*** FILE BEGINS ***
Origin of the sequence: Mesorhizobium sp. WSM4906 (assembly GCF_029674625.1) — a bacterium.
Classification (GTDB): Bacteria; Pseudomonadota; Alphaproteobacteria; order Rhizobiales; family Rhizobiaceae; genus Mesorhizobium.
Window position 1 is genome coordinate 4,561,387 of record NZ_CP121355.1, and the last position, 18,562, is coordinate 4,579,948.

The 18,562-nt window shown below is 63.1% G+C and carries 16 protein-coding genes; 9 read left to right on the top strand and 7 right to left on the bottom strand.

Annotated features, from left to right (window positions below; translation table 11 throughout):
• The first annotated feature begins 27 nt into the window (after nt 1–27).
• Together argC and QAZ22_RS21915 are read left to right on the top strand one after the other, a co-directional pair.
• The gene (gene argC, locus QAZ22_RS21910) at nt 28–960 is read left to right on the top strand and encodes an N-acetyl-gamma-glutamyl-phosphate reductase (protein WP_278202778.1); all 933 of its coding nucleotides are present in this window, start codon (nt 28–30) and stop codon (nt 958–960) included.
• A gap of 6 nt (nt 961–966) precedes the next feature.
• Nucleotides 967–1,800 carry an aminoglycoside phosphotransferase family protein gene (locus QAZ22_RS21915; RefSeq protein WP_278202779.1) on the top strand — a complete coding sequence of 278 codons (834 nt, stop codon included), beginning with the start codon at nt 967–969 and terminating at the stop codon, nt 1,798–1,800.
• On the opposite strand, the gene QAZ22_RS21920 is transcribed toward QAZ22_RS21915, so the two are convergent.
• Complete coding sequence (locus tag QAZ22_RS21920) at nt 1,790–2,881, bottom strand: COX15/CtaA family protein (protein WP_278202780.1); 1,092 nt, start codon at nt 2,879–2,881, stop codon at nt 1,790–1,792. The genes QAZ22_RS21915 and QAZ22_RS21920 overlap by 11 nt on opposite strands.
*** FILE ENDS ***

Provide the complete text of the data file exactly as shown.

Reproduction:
Origin of the sequence: Mesorhizobium sp. WSM4906 (assembly GCF_029674625.1) — a bacterium.
Classification (GTDB): Bacteria; Pseudomonadota; Alphaproteobacteria; order Rhizobiales; family Rhizobiaceae; genus Mesorhizobium.
Window position 1 is genome coordinate 4,561,387 of record NZ_CP121355.1, and the last position, 18,562, is coordinate 4,579,948.

The 18,562-nt window shown below is 63.1% G+C and carries 16 protein-coding genes; 9 read left to right on the top strand and 7 right to left on the bottom strand.

Annotated features, from left to right (window positions below; translation table 11 throughout):
• The first annotated feature begins 27 nt into the window (after nt 1–27).
• Together argC and QAZ22_RS21915 are read left to right on the top strand one after the other, a co-directional pair.
• The gene (gene argC, locus QAZ22_RS21910) at nt 28–960 is read left to right on the top strand and encodes an N-acetyl-gamma-glutamyl-phosphate reductase (protein WP_278202778.1); all 933 of its coding nucleotides are present in this window, start codon (nt 28–30) and stop codon (nt 958–960) included.
• A gap of 6 nt (nt 961–966) precedes the next feature.
• Nucleotides 967–1,800 carry an aminoglycoside phosphotransferase family protein gene (locus QAZ22_RS21915; RefSeq protein WP_278202779.1) on the top strand — a complete coding sequence of 278 codons (834 nt, stop codon included), beginning with the start codon at nt 967–969 and terminating at the stop codon, nt 1,798–1,800.
• On the opposite strand, the gene QAZ22_RS21920 is transcribed toward QAZ22_RS21915, so the two are convergent.
• Complete coding sequence (locus tag QAZ22_RS21920) at nt 1,790–2,881, bottom strand: COX15/CtaA family protein (protein WP_278202780.1); 1,092 nt, start codon at nt 2,879–2,881, stop codon at nt 1,790–1,792. The genes QAZ22_RS21915 and QAZ22_RS21920 overlap by 11 nt on opposite strands.